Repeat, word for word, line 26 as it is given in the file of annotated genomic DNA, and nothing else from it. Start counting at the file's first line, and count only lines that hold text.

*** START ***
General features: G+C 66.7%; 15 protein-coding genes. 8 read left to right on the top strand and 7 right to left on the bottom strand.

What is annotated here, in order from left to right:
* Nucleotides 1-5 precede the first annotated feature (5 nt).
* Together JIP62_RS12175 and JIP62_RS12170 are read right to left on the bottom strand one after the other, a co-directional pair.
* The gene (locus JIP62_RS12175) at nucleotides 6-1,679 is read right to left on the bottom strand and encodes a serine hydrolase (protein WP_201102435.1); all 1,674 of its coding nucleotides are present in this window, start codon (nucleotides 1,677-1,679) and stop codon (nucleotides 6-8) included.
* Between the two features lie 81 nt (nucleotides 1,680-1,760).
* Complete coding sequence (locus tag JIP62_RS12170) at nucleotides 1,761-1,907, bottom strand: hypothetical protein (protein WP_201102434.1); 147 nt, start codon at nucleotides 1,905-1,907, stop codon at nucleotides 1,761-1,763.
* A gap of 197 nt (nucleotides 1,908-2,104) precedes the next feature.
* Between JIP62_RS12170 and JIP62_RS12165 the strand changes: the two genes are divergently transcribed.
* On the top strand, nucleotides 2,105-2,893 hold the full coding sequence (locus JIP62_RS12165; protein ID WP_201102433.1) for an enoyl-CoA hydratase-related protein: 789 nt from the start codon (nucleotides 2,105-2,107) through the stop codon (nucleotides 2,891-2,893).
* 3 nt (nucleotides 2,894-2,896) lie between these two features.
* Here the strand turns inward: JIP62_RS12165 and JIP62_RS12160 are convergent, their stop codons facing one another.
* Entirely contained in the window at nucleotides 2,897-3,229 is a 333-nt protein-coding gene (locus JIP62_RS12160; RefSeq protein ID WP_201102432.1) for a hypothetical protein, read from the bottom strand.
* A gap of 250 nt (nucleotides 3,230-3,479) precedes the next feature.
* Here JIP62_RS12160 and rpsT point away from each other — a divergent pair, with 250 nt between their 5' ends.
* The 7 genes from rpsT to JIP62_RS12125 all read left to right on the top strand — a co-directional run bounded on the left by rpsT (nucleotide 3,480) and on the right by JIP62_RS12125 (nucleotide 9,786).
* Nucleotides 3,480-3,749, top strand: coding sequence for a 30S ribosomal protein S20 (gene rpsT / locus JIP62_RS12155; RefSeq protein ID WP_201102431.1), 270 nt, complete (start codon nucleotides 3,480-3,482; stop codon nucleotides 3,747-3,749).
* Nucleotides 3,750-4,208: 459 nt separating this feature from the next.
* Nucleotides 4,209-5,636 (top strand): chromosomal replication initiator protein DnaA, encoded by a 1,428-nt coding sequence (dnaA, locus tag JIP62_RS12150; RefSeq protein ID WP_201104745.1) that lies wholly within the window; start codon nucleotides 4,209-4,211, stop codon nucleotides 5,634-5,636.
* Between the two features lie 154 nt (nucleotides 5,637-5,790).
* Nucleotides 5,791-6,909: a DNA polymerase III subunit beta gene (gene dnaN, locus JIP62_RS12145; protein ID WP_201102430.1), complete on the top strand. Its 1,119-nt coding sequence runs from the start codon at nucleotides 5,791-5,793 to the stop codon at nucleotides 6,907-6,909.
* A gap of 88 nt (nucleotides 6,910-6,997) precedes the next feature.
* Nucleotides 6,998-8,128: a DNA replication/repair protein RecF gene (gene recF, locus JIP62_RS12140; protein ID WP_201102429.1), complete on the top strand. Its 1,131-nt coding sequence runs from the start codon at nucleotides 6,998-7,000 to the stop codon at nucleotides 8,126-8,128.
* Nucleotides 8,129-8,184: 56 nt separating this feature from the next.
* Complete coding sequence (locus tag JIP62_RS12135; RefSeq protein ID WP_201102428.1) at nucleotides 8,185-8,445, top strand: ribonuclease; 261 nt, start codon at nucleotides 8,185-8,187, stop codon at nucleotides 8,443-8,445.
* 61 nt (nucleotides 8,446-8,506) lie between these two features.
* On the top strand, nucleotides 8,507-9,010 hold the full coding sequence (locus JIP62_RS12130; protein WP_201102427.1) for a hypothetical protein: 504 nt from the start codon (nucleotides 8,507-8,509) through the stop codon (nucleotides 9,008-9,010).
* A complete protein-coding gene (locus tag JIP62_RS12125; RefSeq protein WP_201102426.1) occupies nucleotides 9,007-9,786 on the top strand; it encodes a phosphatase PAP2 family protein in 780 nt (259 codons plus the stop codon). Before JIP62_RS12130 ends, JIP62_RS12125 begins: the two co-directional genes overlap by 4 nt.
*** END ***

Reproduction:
* 61 nt (nucleotides 8,446-8,506) lie between these two features.